Review: Old Fools

3 star rating
Though the central theme isn't novel, authentic performances together with ample humour and moments of tension make for a touching piece, even if it is tinged with sentimentality.
Cast of Old Fools at Southwark Playhouse

Image: To The Moon and Making Productions

Closes here: Saturday 7 April 2018

Tristan Bernays

Christopher Ash

Sharon Burrell


Mark Arends - Tom

Frances Grey - Viv


Old Fools is the story of Tom and Viv, their love and the life they've shared together - from first spark to dying light.

But not necessarily in that order.


Directed by Sharon Burrell, this is a surprising and touching tale about a couple, one of whom is suffering from Alzheimer's, and their enduring efforts to hold their relationship together through the years.

The play's world premiere.

Tristan Bernays is an award winning writer and performer.

His play Teddy premiered at Southwark playhouse and his work has been performed at The Globe, Soho Theatre, Bush Theatre, National Theatre Studio and Roundhouse.


ActDrop reviews

Peter Brown

Performance date: Thursday 15 March 2018
Review star rating image for 3 stars

A play about the devastating impact of Alzheimer's disease isn't exactly novel.

Only a year ago, I saw a play at the Hope Theatre by Matthew Seager called 'In Other Words' which focused on the same disease and its affects on relationships.

And there have been others plays and monologues covering the same ground - more or less - including Florian Zeller's acclaimed 'The Father'.

Given the nature of this terrible and alarmingly widespread disease, perhaps it's no surprise that playwrights want to make their own personal statements about it in their own style.

That seems to be the case here with writer Tristan Bernays whose grandfather suffered from the disease.

There's no set in this production, with the only prop being a simple stool.

That places the focus of attention pretty squarely on the performances and neither Mark Arends nor Frances Grey disappoint.

The action moves back and forth in time in the lives of Tom and Viv.

It's Tom who succumbs to Alzheimer's, but that doesn't become evident until we're some way into the play.

The first segment concentrates on how the couple met and we find Tom is a piano player, inventively and cheekily adept at delivering chat-up lines.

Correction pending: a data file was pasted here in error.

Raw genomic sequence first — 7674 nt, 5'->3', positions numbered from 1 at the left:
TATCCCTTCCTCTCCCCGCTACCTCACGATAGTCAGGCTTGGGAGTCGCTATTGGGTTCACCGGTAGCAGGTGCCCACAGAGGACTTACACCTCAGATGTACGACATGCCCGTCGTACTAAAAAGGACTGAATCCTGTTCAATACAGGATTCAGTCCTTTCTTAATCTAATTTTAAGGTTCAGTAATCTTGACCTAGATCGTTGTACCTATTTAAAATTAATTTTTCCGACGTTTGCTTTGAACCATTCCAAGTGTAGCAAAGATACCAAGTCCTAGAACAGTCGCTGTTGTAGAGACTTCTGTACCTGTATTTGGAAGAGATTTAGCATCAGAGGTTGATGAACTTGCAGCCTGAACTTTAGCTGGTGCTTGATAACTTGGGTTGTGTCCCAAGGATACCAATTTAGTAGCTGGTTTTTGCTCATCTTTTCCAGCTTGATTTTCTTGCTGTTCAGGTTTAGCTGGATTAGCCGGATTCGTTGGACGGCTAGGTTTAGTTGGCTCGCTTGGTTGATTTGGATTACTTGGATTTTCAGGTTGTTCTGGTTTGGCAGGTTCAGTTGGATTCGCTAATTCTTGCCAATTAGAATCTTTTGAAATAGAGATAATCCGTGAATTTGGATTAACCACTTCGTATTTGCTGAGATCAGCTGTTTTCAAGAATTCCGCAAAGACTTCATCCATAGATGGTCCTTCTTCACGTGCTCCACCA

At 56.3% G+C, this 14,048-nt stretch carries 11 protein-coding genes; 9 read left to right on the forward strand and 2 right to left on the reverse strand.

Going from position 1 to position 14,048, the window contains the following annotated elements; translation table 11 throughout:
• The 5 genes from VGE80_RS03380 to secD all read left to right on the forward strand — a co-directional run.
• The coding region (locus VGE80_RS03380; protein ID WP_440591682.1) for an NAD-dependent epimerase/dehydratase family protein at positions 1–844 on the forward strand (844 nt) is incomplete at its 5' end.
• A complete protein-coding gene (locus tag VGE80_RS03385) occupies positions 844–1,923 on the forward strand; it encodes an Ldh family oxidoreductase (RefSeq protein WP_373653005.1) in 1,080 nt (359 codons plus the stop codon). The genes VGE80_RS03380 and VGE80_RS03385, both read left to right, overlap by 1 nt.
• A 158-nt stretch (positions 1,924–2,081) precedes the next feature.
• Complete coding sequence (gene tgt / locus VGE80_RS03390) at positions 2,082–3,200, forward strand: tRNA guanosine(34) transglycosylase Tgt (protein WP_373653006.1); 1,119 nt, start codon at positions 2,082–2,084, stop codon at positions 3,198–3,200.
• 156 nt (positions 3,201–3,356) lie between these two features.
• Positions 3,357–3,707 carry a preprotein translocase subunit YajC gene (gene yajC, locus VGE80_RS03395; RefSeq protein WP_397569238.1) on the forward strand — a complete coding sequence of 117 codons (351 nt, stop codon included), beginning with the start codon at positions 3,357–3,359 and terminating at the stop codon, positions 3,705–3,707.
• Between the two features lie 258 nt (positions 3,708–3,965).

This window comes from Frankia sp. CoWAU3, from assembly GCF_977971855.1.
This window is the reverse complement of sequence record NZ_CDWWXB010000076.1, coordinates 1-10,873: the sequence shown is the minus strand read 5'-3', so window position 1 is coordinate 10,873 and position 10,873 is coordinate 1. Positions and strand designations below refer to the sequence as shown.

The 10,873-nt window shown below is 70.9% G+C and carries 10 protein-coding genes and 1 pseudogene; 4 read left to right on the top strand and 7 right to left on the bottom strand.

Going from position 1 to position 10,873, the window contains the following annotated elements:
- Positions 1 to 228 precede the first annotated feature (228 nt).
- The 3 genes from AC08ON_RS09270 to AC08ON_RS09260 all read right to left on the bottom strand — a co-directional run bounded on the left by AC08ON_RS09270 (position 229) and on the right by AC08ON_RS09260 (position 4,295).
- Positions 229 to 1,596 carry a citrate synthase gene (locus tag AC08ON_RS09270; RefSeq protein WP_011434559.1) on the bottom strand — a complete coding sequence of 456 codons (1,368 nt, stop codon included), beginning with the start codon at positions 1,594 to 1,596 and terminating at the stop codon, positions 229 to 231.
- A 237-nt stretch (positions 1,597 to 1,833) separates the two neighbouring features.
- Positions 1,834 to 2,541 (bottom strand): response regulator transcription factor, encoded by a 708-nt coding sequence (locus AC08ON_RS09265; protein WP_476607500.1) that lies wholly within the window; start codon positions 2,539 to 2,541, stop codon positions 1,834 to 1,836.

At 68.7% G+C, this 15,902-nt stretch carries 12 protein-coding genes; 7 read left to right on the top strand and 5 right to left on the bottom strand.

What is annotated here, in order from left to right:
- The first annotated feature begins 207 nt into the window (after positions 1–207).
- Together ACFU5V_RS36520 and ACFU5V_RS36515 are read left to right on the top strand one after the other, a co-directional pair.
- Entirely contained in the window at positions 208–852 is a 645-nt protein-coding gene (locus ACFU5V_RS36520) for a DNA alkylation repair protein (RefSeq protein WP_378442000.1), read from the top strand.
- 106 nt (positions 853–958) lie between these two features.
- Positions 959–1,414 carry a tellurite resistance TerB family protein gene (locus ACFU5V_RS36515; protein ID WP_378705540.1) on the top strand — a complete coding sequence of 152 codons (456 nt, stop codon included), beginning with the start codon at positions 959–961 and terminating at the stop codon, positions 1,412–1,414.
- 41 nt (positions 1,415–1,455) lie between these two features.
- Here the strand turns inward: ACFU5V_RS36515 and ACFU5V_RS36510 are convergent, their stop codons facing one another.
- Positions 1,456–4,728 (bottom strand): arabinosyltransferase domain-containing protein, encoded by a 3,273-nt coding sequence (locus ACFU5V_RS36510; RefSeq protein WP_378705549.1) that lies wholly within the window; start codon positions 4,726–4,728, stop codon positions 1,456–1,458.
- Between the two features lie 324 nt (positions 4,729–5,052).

Viv is the more down-to-earth, perhaps the stronger of the two, and it's her career which supports the pair as they move into a full-time relationship, subsequently raising a child.

And we later find gown-up daughter Alice talking to her Dad as Frances Grey fluidly switches roles.

Frances Grey (Viv) andMark Arends (Tom) in Old Fools at Southwark Playhouse

Frances Grey (Viv), Mark Arends (Tom) - photo: Nat James Photography

I don't think we actually hear the word dementia, or Alzheimer's for that matter, at any time during this short play, and we certainly don't hear very much about what it actually is, and only a brief note or two about how it affects the brains of those afflicted by it.

That, though, isn't really the purpose of this story which actually provides snapshots of memories - positive and negative - from the lives and relationship of these two people.

Some of those moments turn-out to be tense and poignant - such as when Tom has a brief affair and when, in the later stages of her partner's slide into dementia, Viv suddenly and movingly finds coping with Tom's symptoms too much to bear.

Liberally sprinkled with humour - which easily found receptive targets among the audience - the production is also tinged (perhaps inevitably, even intentionally given its overall approach) with a dose of sentimentality, especially in the closing stages which bookends the play with nostalgic music.

That partially blunts Tristan Bernays' slant on dementia which avoids a detailed restatement of the mechanics and progress of the condition, opting instead to highlight Tom's love and life experiences.

And that also mutes the emotional impact of the play so we never get close to heartbreaking sadness or the point of tearful tragedy.

However, the play does capture touching moments, largely thanks to authentic and highly watchable performances.

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